# I Observers at rest and simultaneity

Suppose we have two observers A and B and they are at rest. Observer A observes two objects falling from height H (A has same distance between the two objects). Does observer B will measure different times for the duration of falling of the two objects ? (because the two object are not in the same location therefore a finite time interval must exist for the information of their position to reach B).

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#### Ibix

You mean that A and B are at rest with respect to one another? In that case no, if the impacts are simultaneous for one then they are simultaneous for both (although strictly the presence of gravity makes this more complicated, we can easily arrange things so we can neglect that). B will certainly receive light from the impacts at different times, but relativity is about what happens after you correct for the travel time of light. Observers in relative motion turn out to get different results if they use the same procedure to correct for the travel time, but observers at relative rest (like your A and B) get the same result.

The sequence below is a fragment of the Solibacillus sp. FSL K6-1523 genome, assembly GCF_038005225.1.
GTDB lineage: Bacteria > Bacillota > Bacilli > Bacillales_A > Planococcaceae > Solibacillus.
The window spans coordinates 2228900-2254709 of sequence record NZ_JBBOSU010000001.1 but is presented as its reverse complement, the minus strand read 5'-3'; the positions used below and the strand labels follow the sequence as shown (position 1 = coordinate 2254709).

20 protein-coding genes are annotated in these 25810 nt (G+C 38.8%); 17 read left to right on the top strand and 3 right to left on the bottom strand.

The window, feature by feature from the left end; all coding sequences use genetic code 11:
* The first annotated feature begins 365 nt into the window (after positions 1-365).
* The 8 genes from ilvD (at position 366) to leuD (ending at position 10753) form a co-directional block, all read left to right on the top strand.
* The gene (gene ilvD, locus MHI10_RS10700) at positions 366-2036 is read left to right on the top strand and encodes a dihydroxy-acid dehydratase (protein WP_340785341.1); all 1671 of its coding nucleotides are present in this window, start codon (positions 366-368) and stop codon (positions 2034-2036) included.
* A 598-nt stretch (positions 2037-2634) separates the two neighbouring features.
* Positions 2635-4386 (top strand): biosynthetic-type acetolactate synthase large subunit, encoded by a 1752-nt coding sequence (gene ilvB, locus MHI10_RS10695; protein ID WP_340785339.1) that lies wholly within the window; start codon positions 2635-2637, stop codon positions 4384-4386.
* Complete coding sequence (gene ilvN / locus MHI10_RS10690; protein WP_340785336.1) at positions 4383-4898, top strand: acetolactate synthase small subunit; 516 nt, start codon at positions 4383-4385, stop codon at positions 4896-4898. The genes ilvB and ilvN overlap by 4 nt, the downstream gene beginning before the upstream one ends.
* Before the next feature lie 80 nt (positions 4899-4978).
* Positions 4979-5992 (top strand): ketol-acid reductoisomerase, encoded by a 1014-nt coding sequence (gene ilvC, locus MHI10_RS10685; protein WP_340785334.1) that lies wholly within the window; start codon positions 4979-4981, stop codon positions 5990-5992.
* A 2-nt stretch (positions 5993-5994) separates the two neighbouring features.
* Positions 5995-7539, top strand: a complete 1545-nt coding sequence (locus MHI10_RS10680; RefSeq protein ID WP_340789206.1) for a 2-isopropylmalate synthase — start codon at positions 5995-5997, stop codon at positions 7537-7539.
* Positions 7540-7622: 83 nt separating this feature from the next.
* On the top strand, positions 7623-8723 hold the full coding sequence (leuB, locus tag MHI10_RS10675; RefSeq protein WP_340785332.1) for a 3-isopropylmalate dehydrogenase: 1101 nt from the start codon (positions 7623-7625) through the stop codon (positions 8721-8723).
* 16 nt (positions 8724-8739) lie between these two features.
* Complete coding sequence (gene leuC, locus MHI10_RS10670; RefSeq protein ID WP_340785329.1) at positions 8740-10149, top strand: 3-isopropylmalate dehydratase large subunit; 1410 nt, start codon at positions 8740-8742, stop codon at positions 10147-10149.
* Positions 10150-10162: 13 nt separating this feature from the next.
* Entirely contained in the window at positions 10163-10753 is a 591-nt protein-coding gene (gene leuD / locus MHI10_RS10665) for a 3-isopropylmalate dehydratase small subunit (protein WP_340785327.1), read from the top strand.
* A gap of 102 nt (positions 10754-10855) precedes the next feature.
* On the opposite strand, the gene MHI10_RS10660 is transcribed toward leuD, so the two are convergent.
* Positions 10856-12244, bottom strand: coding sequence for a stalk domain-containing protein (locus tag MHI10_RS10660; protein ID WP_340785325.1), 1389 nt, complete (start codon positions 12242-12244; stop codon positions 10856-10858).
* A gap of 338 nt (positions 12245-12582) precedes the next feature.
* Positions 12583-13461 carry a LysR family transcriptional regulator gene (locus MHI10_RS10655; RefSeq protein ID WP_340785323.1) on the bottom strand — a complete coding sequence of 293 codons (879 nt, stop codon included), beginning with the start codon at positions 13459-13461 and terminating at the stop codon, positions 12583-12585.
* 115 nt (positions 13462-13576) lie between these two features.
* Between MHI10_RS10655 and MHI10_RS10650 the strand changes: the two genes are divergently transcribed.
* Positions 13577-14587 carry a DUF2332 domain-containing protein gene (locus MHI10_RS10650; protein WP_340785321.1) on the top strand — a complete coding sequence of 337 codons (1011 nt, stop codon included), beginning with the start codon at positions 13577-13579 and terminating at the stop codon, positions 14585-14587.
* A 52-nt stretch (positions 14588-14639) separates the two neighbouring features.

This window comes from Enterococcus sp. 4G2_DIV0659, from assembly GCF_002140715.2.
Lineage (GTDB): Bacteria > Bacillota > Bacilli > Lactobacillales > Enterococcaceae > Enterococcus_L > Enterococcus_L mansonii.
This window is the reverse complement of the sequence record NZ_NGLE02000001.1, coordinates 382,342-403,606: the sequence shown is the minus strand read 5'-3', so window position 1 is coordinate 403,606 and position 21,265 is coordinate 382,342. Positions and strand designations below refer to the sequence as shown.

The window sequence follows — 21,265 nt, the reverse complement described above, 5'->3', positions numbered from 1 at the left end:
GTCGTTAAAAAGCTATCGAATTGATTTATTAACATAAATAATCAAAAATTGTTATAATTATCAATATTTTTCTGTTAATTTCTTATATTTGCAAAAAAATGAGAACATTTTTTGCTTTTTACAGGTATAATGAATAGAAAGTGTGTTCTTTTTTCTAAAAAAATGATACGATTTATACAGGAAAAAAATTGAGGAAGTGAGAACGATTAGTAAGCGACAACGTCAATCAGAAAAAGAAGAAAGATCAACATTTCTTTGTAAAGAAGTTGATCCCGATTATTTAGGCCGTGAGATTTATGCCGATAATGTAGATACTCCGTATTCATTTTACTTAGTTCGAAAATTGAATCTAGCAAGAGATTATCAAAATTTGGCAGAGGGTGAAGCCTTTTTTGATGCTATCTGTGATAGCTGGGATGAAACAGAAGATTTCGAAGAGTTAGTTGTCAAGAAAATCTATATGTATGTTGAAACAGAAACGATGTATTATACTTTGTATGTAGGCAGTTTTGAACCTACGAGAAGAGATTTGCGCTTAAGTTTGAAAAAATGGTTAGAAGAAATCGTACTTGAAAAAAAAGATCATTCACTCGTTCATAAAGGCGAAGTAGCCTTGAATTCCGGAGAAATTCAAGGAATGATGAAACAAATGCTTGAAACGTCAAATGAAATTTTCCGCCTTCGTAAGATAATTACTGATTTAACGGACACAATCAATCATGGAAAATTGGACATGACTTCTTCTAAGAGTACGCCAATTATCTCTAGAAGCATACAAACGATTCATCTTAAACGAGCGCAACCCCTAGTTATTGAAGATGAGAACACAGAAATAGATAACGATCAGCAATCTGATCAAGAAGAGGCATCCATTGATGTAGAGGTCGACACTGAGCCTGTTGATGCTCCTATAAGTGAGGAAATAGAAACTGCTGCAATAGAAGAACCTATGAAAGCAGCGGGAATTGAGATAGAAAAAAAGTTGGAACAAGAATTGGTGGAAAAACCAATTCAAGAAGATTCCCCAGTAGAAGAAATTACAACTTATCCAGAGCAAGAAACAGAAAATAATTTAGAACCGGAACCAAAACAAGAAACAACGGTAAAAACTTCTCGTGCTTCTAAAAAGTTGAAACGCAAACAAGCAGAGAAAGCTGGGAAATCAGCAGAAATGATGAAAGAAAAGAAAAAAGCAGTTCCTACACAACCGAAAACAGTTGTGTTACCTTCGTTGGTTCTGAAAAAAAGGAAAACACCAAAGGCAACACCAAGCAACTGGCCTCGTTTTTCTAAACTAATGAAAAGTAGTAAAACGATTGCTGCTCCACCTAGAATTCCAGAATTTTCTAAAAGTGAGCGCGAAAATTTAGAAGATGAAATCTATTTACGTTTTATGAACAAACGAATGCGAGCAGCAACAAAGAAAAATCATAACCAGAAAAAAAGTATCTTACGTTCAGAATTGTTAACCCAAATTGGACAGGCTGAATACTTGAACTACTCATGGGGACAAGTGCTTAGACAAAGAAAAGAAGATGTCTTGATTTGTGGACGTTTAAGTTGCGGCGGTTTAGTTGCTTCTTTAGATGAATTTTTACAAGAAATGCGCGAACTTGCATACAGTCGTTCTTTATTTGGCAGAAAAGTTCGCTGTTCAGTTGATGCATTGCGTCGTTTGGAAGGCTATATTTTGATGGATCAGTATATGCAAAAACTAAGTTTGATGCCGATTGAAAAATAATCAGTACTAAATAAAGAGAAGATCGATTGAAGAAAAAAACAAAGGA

I assume you've heard of Einstein's train thought experiment? The point is not that the observers receive the light at different times, but that they put different interpretations on what they see.

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You mean that A and B are at rest with respect to one another? In that case no, if the impacts are simultaneous for one then they are simultaneous for both (although strictly the presence of gravity makes this more complicated, we can easily arrange things so we can neglect that). B will certainly receive light from the impacts at different times, but relativity is about what happens after you correct for the travel time of light. Observers in relative motion turn out to get different results if they use the same procedure to correct for the travel time, but observers at relative rest (like your A and B) get the same result.

I assume you've heard of Einstein's train thought experiment? The point is not that the observers receive the light at different times, but that they put different interpretations on what they see.
I think i get it. The difference come when they move relative to each other. This is why we can't have an absolute time ? Thanks for the response.

#### Ibix

This is why we can't have an absolute time ?
Strictly, it's one way to show that a global notion of time is inconsistent with an invariant speed of light and the principle of relativity. You then need to go out and do an actual experiment to see if it's consistent with reality. Which we've done, and so far it is consistent.

"Observers at rest and simultaneity"

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